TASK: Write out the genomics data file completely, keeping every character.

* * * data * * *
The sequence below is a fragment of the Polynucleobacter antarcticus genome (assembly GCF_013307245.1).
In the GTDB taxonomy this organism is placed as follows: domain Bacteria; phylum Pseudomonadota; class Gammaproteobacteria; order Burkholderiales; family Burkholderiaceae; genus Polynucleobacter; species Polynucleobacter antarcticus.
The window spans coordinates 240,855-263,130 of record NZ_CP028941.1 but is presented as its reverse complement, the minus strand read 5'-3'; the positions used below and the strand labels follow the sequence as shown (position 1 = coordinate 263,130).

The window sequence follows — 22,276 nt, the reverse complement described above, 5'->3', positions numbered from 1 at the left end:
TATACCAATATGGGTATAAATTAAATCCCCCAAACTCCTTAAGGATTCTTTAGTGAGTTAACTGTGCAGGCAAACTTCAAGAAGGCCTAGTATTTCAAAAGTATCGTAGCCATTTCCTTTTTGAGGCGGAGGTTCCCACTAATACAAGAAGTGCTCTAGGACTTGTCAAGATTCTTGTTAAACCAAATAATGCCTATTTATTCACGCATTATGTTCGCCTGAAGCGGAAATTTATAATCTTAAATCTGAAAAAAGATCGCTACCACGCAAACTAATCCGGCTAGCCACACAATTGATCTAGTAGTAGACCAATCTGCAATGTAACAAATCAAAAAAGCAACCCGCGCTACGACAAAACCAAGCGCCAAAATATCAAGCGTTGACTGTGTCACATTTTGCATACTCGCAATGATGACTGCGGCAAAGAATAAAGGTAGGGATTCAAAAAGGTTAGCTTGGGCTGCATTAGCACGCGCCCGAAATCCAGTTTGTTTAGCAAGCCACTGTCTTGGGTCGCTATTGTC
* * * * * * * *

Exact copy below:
The sequence below is a fragment of the Polynucleobacter antarcticus genome (assembly GCF_013307245.1).
In the GTDB taxonomy this organism is placed as follows: domain Bacteria; phylum Pseudomonadota; class Gammaproteobacteria; order Burkholderiales; family Burkholderiaceae; genus Polynucleobacter; species Polynucleobacter antarcticus.
The window spans coordinates 240,855-263,130 of record NZ_CP028941.1 but is presented as its reverse complement, the minus strand read 5'-3'; the positions used below and the strand labels follow the sequence as shown (position 1 = coordinate 263,130).

The window sequence follows — 22,276 nt, the reverse complement described above, 5'->3', positions numbered from 1 at the left end:
TATACCAATATGGGTATAAATTAAATCCCCCAAACTCCTTAAGGATTCTTTAGTGAGTTAACTGTGCAGGCAAACTTCAAGAAGGCCTAGTATTTCAAAAGTATCGTAGCCATTTCCTTTTTGAGGCGGAGGTTCCCACTAATACAAGAAGTGCTCTAGGACTTGTCAAGATTCTTGTTAAACCAAATAATGCCTATTTATTCACGCATTATGTTCGCCTGAAGCGGAAATTTATAATCTTAAATCTGAAAAAAGATCGCTACCACGCAAACTAATCCGGCTAGCCACACAATTGATCTAGTAGTAGACCAATCTGCAATGTAACAAATCAAAAAAGCAACCCGCGCTACGACAAAACCAAGCGCCAAAATATCAAGCGTTGACTGTGTCACATTTTGCATACTCGCAATGATGACTGCGGCAAAGAATAAAGGTAGGGATTCAAAAAGGTTAGCTTGGGCTGCATTAGCACGCGCCCGAAATCCAGTTTGTTTAGCAAGCCACTGTCTTGGGTCGCTATTGTC